setbacks, I work swiftly to provide transparent and accurate information to all stakeholders. This proactive approach helps in managing expectations and maintaining trust even in challenging circumstances. Being the information and communication officer of an EEA & Norway Grants' project means navigating the delicate balance between transparency and diplomacy. It requires adaptability, as the project evolves and encounters new challenges. Through effective communication, I strive to create a narrative that not only showcases the project's impact but also fosters a sense of collaboration and shared purpose among all stakeholders. In this role, I've come to appreciate the power of communication in driving positive change. By conveying the project's story with authenticity and clarity, I contribute to building a stronger foundation for sustainable development and cooperation. The journey continues, and I look forward to the ongoing challenges and triumphs that come with being the information and communication officer of this impactful initiative. I do hope my contributions to the magazine have been useful to the purpose of the Fund Operator, on my side I’ve appreciated and disseminated the online issues on our social media page, to give the magazine a broader spreading. Rosa Messuti KAM Gal La Cittadella del Sapere – Italy YOUTHShare Project


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FIVE YEARS OF IMPACT: Work with people who, as a vocation, have the commitment to help the most disadvantaged Their mentoring relationship began when Antonio contacted the "Avança" service through other users, seeking guidance to continue his studies. He received personalized advice on educational options and pathways of specialization. The coaching process begins by identifying the specific challenges and opportunities that young people in the neighborhood face. By understanding the local culture and traditions, the coach can use examples and figures that are recognizable and meaningful to the NEETs. This helps create a stronger sense of belonging and emotional connection with the coaching process, which was: Individualized Plan: A personalized and tailored plan was designed to meet the needs and goals of the young person interested in studying the Vocational Training Course at the Middle Grade level.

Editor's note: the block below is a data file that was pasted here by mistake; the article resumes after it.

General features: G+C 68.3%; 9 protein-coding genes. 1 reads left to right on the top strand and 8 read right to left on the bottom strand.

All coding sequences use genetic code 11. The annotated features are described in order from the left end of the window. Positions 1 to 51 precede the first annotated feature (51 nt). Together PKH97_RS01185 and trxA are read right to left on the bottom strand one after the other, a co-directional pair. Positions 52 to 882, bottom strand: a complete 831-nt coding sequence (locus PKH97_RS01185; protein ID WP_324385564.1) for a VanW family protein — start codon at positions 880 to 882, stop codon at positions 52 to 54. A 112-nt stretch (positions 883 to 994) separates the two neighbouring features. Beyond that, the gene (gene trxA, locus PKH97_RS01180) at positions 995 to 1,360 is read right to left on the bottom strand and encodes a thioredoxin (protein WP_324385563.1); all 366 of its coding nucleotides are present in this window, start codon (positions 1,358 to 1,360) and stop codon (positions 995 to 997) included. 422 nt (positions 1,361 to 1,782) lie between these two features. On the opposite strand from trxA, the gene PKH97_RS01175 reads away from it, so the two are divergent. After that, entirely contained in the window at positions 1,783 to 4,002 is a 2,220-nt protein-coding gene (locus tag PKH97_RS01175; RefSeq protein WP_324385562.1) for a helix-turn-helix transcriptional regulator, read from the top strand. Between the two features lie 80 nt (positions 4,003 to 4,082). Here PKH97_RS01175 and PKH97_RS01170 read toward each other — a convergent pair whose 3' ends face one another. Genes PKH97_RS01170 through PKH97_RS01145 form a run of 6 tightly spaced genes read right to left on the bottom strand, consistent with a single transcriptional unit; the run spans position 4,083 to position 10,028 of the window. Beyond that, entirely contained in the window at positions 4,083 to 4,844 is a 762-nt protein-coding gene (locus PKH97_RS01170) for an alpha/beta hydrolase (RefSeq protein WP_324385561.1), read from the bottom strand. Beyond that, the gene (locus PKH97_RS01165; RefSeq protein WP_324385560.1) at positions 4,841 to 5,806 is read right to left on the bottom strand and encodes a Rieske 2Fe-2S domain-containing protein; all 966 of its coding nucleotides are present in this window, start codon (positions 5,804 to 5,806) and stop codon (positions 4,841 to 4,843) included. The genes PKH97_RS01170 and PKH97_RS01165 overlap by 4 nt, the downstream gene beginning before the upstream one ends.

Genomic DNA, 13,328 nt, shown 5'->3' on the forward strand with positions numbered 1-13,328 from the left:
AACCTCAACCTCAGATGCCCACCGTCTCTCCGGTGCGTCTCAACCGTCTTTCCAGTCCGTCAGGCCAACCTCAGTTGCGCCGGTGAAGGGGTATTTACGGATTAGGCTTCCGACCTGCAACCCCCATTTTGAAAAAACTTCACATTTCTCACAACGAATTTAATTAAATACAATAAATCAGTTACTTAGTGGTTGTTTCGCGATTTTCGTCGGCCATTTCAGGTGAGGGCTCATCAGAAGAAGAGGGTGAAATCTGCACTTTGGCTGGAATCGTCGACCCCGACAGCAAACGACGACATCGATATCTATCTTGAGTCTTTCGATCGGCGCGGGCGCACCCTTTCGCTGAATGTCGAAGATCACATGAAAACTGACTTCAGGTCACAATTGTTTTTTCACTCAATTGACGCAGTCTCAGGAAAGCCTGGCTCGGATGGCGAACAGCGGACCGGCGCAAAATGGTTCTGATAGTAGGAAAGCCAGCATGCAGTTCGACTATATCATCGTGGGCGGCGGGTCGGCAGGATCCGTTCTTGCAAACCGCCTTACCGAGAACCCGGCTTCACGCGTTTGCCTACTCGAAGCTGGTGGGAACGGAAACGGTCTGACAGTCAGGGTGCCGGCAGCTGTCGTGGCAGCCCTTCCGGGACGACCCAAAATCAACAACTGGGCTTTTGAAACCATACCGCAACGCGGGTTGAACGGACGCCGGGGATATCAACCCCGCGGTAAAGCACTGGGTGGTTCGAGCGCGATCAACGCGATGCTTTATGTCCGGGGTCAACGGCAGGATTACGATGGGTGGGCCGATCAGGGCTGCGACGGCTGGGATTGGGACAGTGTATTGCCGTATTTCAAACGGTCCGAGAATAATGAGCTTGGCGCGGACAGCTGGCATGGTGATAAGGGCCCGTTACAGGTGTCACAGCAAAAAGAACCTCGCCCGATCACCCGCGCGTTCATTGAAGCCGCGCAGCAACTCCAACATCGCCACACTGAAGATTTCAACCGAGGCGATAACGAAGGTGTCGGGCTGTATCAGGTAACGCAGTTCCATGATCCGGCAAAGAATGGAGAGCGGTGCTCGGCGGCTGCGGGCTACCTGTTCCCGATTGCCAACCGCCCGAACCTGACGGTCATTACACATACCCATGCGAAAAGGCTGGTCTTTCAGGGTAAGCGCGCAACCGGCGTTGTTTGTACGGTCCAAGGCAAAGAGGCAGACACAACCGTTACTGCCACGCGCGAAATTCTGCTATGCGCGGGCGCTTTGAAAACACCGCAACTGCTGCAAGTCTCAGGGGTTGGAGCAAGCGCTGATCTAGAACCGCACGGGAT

I have the pleasure to introduce you some of our pairs of coaches and NEETs: Erika Adell is a social psychologist specialized in socio-labor guidance, whose commitment and dedication have been focused on improving the lives of numerous vulnerable young people Coach Erika Adell Sanchez, whose professional background includes a solid education as a Socio-labor Advisor, Intervention with Socially Excluded Groups, and Antonio Fernandez Nicolas, a 22-year-old young man that has a Vocational Training Certificate in Electromechanics.

Coordination with the Family: Constant and collaborative communication was established with the young person's family to involve them in the educational process. Details about academic progress, and any challenges or concerns that arose were shared. The active participation of the family in supporting the student proved crucial in fostering a supportive and motivating environment at home. Genís Rodríguez is a social worker in a complex neighborhood near Barcelona, Spain, called La Mina, working for Optima's company


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IMPROVEMENTS OFTHE NEET RELATED TO SKILLS, OPPORTUNITIES… With the coaching process, Antonio has been able to achieve greater selfawareness, which has allowed him to find his professional vocation, become asocial worker, and be a role model in the neighbourhood. Additionally, it has helped him develop skills to face interviews with greater ease. Matilde Caballero Ruiz is a specialized professional in the field of psychology and education. After completing her studies in this discipline, she decided to found her own self-employment company, Optima Assessorament i Formació, sll.